Newsweek falls back on conventional liberal narratives in a gooey profile of attorney general Eric Holder titled "Independent’s Day." The magazine is delighted that Holder wants to investigate and prosecute Bush officials for harsh interrogations. Holder is trying to strike a balance on the independence meter between so-close-it’s-crooked (Alberto Gonzales) and almost irrelevant (Janet Reno):
Alone among cabinet officers, attorneys general are partisan appointees expected to rise above partisanship. All struggle to find a happy medium between loyalty and independence. Few succeed. At one extreme looms Alberto Gonzales, who allowed the Justice Department to be run like Tammany Hall. At the other is Janet Reno, whose righteousness and folksy eccentricities marginalized her within the Clinton administration. Lean too far one way and you corrupt the office, too far the other way and you render yourself impotent. Mindful of history, Holder is trying to get the balance right.
Newsweek didn’t offer harsh judgment on Janet Reno when she started. One caption called her "Integrity Jane." Their Holder profile concentrated on the less-than-harsh judgment of Holder’s buddies:
Liberal New York Times reporter turned liberal nytimes.com blogger,Timothy Egan, posted "Capture the Flag" on Thursday, on how heartening it was to see American flags pop up in liberal domains. The post was ostensibly a plea for people of all political views to have faith in the future good of America. But Egan excused liberals for their lack of public patriotism during the Bush years, citing "years of sanctioned torture and war built on deceit."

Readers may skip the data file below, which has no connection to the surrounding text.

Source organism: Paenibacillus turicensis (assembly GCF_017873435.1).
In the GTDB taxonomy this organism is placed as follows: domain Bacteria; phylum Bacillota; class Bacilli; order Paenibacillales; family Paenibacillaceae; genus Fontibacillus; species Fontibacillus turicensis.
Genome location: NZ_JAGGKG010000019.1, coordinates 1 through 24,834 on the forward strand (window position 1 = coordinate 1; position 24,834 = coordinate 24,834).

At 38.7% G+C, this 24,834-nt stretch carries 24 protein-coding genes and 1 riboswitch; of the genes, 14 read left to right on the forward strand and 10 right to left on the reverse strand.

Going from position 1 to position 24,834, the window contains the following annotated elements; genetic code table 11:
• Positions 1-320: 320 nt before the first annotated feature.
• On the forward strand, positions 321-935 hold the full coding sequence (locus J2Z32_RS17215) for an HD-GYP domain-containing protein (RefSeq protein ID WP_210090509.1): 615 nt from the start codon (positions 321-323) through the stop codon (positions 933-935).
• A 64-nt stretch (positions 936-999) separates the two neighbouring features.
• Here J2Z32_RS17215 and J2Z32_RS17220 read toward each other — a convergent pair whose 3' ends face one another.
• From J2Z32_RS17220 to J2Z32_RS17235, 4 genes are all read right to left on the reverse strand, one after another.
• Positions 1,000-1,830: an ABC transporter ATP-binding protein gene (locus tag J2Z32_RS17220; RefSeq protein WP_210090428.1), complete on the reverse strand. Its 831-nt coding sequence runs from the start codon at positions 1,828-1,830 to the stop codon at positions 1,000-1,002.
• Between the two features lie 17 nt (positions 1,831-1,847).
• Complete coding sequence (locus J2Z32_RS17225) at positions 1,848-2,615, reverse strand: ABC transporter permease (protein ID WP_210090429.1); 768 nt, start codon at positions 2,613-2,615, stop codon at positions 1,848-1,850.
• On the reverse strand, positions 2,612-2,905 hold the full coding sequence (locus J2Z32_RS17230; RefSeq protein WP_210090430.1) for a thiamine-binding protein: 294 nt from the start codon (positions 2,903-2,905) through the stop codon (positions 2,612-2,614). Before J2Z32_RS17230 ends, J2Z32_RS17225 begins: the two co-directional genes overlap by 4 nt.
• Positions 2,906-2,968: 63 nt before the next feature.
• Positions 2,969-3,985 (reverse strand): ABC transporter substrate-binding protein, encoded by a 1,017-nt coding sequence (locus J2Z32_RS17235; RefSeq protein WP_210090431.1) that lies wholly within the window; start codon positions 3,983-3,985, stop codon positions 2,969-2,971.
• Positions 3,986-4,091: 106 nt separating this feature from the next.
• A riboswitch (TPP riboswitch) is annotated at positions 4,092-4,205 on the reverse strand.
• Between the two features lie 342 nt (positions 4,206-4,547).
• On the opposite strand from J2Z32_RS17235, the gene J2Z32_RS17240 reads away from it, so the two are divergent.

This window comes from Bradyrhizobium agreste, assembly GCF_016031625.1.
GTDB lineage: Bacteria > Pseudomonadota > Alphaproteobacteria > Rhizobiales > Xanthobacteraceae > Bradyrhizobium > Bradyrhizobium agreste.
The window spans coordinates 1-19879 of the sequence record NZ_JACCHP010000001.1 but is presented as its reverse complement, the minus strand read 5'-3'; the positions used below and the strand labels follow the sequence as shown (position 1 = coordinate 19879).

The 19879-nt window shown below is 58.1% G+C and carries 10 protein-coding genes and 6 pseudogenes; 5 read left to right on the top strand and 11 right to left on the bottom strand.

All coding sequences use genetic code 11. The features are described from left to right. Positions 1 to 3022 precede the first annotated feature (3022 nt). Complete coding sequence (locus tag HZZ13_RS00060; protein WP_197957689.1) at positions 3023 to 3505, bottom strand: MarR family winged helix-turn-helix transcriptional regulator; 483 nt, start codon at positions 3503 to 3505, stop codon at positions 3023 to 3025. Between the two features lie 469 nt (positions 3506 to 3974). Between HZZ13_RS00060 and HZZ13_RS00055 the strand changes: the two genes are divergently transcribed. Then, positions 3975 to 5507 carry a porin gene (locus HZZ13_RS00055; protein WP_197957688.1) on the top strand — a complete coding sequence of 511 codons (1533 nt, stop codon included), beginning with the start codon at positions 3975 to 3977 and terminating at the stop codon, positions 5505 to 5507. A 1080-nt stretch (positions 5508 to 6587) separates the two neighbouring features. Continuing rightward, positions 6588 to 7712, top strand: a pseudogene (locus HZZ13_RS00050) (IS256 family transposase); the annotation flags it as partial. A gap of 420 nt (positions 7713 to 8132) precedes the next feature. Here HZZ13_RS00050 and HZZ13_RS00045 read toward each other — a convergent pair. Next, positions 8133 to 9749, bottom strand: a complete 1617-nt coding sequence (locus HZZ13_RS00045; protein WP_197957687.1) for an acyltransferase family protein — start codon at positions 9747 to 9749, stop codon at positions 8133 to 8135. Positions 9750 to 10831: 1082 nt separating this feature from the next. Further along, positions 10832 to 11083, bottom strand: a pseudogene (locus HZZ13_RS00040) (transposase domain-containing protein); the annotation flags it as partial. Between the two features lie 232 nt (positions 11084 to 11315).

Traveling in California and New York over the last couple of weeks, I noticed something in the summer landscape of these two deeply blue states that is more reminiscent of rural America this time of year -- a surfeit of American flags.
Among the offerings of street vendors in Harlem and outdoor stalls near the Metropolitan Museum of Art, the flag is often fused with the image of President Obama, a burst of color against a bleak wall, sometimes with a Superman motif. In California, I saw Old Glory on bicycles in the Bay Area, on backpacks in Yosemite and at campgrounds under the redwoods.
It's not unusual to see a flag in liberal provinces, of course. But in the Bush years of sanctioned torture and war built on deceit, many Americans withdrew from overt displays of patriotism. Some said they were ashamed of their country.
In their watchdog role of keeping the public informed, the New York Times has over the years disclosed government secrets regarding anti-terrorism tactics, overseas prisons, interrogation tactics, and military tactics, that critics contend have harmed the effectiveness of the programs and put America and our military at greater risk.
In fact, in 2008, the Times even published the name of an interrogator who got Khalid Shaikh Mohammed to talk, against the wishes of the interrogator’s lawyer and the CIA. The interrogator and his family fear for their lives, but that’s okay, because the public has a right to know.
So when Times journalist David Rohde was captured by the Taliban and held for seven months, the Times was going to report that, right? After all, doesn’t the public have a right to know about the threats they may face while traveling in Afghanistan?
As it turns out, the New York Times doesn’t think we do.
On World News Sunday, ABC News anchor David Muir read a brief story relaying to viewers an attack on former Vice President Cheney by CIA Director Leon Panetta which appeared in the New Yorker magazine. In the interview, Panetta suggested that Cheney may desire to see terrorists hit America again for his own benefit. Muir recounted: